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Morning Breath

Thursday, April 7, 2016

Every once in awhile, you see an image that sticks with you, one you'll never forget. The sailor/nurse smooch on Armistice Day thanks Magpie! comes to mind. There are many others I won't invoke, for not all of them are nice. There is an image that has stuck with me for years, and it's one of my favorite photographs of all time. I never knew who created it, though. Lazy, I guess. I could have Googled and found out. Duh. Imagine my surprise when, in browsing through the photos of a new Facebook friend, I saw That Image. Bryan Holliday had made it. I don't say "taken," and you'll understand why when you read his story.

Every once in a blue moon, when I make a nice photo, I'll hear, "Wow. You must have a really good camera." Every photographer hears this. And most photographers do have a really good camera. My iPhone is a really good camera. So is my old Canon 7D. But it's the brain, the eye, and the mind behind the lens that makes a photo. It's the thought that counts.

Sit back and be humbled, as I was, by the story of how this off-the charts fabulous image was made by a middle school science teacher, who is also blazing his unique way as a visual artist, doing what he was made to do. My humblest thanks to Bryan Holliday for answering the call when I asked him to write it up, that I might share it here. If the image of this man skipping all the way home, lugging a large telephoto, delights you as much as it does me, give him some love in the comments section!

One early spring morning in southwest Michigan, I was teaching a group of students about pond ecology down at the local wetland.  The red-winged blackbirds had just returned and the males were singing and displaying to establish their territories before the females arrived.  It was a calm, chilly morning and we were down there early, just after sunrise.  One male bird flew in fairly close, flared out those gorgeous red epaulets, and sang.  And I saw his breath!  It never crossed my mind that it would be possible to see a bird’s breath, but there it was.  So cool!  He sang again a few more times, each time with his breath puffing in the cold air.  I just stood there, enjoying this rare sight while it lasted.

I decided this needed to be photographed.  So the next day I went down with my camera.  The birds were there, but it wasn’t cold enough.  No breath.  A couple days later, when it was colder, I tried again.  It was windy.  No breath.  I tried again, but this time it was cloudy.  No breath.  Thinking back to the first time, I realized there must be a particular set of conditions that are necessary for this phenomenon to occur.  So I tried more mornings, hoping for a repeat of the conditions.  No luck.  Soon it became too warm, and my attempts would have to wait until the next spring.  I tried again the second spring, with marginal results.  I was able to photograph some breath, but I wasn’t satisfied.  I wanted an image with impact.  Something extraordinary.  Soon the females arrived, nests were built, and babies raised.  So I had to wait again.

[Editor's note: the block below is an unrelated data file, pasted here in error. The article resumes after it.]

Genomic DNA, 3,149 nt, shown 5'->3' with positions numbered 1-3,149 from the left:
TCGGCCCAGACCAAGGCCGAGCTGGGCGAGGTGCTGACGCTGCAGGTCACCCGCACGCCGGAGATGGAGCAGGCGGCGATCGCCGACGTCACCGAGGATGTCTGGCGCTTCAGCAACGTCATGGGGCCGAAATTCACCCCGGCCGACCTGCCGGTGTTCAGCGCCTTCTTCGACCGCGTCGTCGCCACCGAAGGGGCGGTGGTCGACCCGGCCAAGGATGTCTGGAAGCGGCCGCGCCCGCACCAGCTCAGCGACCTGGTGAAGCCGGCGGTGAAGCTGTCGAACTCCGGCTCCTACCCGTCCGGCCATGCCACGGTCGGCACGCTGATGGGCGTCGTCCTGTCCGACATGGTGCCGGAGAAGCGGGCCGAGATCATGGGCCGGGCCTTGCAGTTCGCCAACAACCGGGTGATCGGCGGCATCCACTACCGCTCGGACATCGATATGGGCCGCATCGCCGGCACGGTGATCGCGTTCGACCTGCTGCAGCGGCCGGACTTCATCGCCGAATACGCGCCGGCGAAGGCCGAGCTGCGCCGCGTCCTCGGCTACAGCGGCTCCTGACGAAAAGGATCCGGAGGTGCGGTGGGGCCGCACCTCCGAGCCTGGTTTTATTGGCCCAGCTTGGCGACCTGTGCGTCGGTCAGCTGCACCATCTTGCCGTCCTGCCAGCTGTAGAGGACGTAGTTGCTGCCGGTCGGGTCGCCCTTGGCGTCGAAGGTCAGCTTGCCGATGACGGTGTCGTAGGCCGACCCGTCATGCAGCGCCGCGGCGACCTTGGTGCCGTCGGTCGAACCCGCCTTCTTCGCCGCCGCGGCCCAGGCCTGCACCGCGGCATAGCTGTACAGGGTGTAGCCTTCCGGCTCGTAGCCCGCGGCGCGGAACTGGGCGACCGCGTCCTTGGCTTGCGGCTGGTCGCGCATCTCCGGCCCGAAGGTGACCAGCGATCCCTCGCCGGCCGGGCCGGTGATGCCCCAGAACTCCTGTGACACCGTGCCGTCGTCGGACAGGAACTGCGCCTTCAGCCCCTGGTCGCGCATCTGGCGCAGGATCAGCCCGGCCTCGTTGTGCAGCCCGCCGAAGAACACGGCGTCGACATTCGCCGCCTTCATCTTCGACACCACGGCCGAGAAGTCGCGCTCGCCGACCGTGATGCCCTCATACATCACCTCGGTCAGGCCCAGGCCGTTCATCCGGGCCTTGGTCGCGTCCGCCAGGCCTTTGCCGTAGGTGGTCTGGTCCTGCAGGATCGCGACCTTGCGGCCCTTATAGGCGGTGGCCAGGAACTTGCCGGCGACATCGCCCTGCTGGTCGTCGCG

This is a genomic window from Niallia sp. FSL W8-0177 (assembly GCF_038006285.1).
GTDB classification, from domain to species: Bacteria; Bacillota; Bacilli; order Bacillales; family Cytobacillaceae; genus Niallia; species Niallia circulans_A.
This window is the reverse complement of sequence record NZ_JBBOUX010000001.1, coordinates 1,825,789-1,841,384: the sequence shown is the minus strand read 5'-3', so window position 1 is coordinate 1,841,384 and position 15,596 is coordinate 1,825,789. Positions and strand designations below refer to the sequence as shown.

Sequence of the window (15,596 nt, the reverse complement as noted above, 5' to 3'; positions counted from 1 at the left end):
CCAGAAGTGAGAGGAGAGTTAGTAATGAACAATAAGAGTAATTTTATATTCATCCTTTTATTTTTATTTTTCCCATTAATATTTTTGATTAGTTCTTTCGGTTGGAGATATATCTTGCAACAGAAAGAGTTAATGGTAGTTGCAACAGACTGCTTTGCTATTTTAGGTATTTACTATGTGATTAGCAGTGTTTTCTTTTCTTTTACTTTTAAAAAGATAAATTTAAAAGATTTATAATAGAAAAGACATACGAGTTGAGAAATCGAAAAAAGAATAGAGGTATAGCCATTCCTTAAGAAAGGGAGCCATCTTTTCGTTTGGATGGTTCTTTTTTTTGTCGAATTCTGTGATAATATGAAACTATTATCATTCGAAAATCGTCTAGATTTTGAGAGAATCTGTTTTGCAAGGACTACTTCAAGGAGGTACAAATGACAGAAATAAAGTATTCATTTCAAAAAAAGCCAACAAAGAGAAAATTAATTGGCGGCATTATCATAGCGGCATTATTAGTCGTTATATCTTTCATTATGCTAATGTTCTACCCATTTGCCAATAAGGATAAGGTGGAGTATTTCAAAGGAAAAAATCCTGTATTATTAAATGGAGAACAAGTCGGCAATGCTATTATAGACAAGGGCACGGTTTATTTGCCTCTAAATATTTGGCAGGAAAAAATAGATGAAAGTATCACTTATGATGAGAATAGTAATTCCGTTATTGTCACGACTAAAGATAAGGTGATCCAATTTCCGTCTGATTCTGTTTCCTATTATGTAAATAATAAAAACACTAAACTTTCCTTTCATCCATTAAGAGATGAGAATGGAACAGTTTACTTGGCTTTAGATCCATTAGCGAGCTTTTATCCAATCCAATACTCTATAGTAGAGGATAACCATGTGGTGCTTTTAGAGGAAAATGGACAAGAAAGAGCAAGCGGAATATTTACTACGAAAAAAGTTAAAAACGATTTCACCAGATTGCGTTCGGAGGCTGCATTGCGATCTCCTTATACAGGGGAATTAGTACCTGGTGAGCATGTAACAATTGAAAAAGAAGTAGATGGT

The third spring finally arrived and I could hardly wait for the blackbirds to return.  I carefully watched the weather forecasts to try to predict if there would be breath in the morning.  One night the forecast looked promising, so I set the alarm for early.  The night was short and I was up, ready to go before dawn.  I carried the camera gear out the front door, paused to let out my own breath.  Couldn’t see it.  It wasn’t quite cold enough.  The thoughts of climbing back into my warm bed were very tempting, but knowing that there is never any regret from trying, I went down to the wetland.  As I got close, the air felt colder and heavier, but still no breath of my own.  I kept going.  Once I reached the edge of the wetland, I set up my camera and went in.  The sky was brightening and the birds were singing and calling all around.  I moved ahead to where a male had been singing in the days before, in hopes he would return to his spot for his display.  Almost time for sunrise.  In the last few moments before the sun, the dead-calm air cooled another degree or two, and I could see my breath!  All the conditions were right, I just needed a bird.  I positioned myself right where I needed to be, and he flew in!  For a few glorious minutes, this male red-winged blackbird perched in front of me and sang his heart out.  He flared those patches of red, splayed his tail feathers, and belted out his song.  The sun cracked the horizon and backlit his breath, which hung out in front of him for a split second, allowing me to capture this unbelievable sight.  All 3 notes of his konk-a-reeeeeeeee were there in the pattern of his breath.  He flew off, so I peeked at the back of my camera, and found THE SHOT.  I pulled the memory card out of the camera, stuck it in my pocket, and skipped all the way home.  You couldn’t wipe the smile off my face.